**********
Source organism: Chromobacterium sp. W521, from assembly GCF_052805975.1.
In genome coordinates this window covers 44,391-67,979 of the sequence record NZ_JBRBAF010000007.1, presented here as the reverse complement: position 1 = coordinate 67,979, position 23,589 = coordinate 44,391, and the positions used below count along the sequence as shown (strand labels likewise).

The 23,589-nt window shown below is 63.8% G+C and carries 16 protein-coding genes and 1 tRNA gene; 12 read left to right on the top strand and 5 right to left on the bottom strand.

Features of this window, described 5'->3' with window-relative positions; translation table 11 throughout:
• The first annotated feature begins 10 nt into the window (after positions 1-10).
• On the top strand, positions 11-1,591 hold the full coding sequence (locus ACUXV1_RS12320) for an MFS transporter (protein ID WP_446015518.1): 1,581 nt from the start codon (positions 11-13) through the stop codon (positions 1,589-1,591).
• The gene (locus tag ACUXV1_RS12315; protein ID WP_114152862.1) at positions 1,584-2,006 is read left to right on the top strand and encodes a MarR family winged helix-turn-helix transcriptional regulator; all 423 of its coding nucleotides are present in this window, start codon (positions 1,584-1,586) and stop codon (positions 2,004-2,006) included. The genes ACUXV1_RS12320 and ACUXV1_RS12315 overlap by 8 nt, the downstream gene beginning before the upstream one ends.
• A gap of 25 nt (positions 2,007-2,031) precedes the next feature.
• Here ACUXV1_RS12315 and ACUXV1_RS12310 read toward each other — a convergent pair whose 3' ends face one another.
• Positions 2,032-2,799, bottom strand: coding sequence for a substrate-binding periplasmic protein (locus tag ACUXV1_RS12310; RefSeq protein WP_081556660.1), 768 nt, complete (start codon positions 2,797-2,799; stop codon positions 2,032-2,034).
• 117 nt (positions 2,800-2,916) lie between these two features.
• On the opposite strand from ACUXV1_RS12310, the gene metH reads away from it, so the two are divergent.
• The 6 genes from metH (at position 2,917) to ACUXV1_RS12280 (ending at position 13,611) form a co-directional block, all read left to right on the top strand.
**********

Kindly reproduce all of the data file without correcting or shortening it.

Source organism: Chromobacterium sp. W521, from assembly GCF_052805975.1.
In genome coordinates this window covers 44,391-67,979 of the sequence record NZ_JBRBAF010000007.1, presented here as the reverse complement: position 1 = coordinate 67,979, position 23,589 = coordinate 44,391, and the positions used below count along the sequence as shown (strand labels likewise).

The 23,589-nt window shown below is 63.8% G+C and carries 16 protein-coding genes and 1 tRNA gene; 12 read left to right on the top strand and 5 right to left on the bottom strand.

Features of this window, described 5'->3' with window-relative positions; translation table 11 throughout:
• The first annotated feature begins 10 nt into the window (after positions 1-10).
• On the top strand, positions 11-1,591 hold the full coding sequence (locus ACUXV1_RS12320) for an MFS transporter (protein ID WP_446015518.1): 1,581 nt from the start codon (positions 11-13) through the stop codon (positions 1,589-1,591).
• The gene (locus tag ACUXV1_RS12315; protein ID WP_114152862.1) at positions 1,584-2,006 is read left to right on the top strand and encodes a MarR family winged helix-turn-helix transcriptional regulator; all 423 of its coding nucleotides are present in this window, start codon (positions 1,584-1,586) and stop codon (positions 2,004-2,006) included. The genes ACUXV1_RS12320 and ACUXV1_RS12315 overlap by 8 nt, the downstream gene beginning before the upstream one ends.
• A gap of 25 nt (positions 2,007-2,031) precedes the next feature.
• Here ACUXV1_RS12315 and ACUXV1_RS12310 read toward each other — a convergent pair whose 3' ends face one another.
• Positions 2,032-2,799, bottom strand: coding sequence for a substrate-binding periplasmic protein (locus tag ACUXV1_RS12310; RefSeq protein WP_081556660.1), 768 nt, complete (start codon positions 2,797-2,799; stop codon positions 2,032-2,034).
• 117 nt (positions 2,800-2,916) lie between these two features.
• On the opposite strand from ACUXV1_RS12310, the gene metH reads away from it, so the two are divergent.
• The 6 genes from metH (at position 2,917) to ACUXV1_RS12280 (ending at position 13,611) form a co-directional block, all read left to right on the top strand.